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105th Illinois Infantry
in the American Civil War

Online Books:
105th Illinois Infantry Soldier Roster - Report of the Adjutant General of the State of Illinois, Volume 5, Revised by Brigadier General J.N. Reece, Adjutant General, 1900       View Entire Book

Regimental History
One Hundred and Fifth Illinois Infantry. Col., Daniel Dustin; Lieut- Cols., Henry F. Vallette, Everell F. Dutton; Majs., Everell F. Dutton, Henry D. Brown. This regiment was mustered into the U. S. service at Dixon Sept. 2, 1862; moved on the 8th to Camp Douglas; left that place on the 30th for Louisville, Ky., where it arrived on Oct. 2, reported to Gen. Dumont and was attached to his division with Brig.-Gen. W. T. Ward's brigade. It was for a time engaged in guard and picket duty, with occasional slight skirmishing, and did not experience much of the stern realities of warfare until the opening of the Atlanta campaign. On May 13, 1864, it moved in the direction of Resaca, Ga., skirmishing that evening and the next day, and on the 15th took part in a charge upon the enemy's works, which were carried, the regiment losing several men in the engagement. On the 19th, being in the advance, it skirmished with the rear-guard of the enemy, driving him at every point, and on the 25th continued its march towards Dallas, encountering the enemy, and having a brisk engagement until dark, the casualties numbering 15, including 2 commissioned officers. From then until June 1 the regiment was engaged in advancing the line, building and strengthening the works and skirmishing, losing 16 men. After the surrender of Atlanta the regiment remained in the vicinity until Nov. 15, when it accompanied the expedition to the sea, bearing its full share of the trials and hardships incident thereto. In Jan., 1865, it moved northward on the Carolina campaign, but nothing of interest occurred until Feb. 2, when the regiment, being in advance, encountered the enemy near Lawtonville strongly posted behind barricades. It immediately charged, driving the enemy from his position and through the town, losing 8 men in the engagement. It also participated in the battle of Averasboro, losing 6 killed and 16 wounded, and took part in the engagement near Bentonville. After the surrender of Johnston the regiment continued its journey to Washington, took part in the grand review, and was mustered out on June 7, 1865.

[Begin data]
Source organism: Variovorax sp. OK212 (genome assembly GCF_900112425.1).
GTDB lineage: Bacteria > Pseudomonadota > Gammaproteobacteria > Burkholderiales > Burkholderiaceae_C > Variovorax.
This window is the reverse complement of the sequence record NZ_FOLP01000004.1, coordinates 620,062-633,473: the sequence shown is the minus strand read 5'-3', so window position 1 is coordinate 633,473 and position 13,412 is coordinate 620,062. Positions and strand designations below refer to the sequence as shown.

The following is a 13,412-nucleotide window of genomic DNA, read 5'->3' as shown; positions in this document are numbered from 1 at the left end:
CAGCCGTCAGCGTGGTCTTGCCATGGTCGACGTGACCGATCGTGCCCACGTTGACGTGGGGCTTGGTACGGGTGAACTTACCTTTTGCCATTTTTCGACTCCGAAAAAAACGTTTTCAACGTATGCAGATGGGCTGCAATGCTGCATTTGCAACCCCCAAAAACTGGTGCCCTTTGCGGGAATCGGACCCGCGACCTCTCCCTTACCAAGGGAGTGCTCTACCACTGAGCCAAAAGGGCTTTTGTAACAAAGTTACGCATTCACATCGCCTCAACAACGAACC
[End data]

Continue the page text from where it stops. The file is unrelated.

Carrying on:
Footnotes:
Regimental history taken from "The Union Army" by Federal Publishing Company, 1908 - Volume 3

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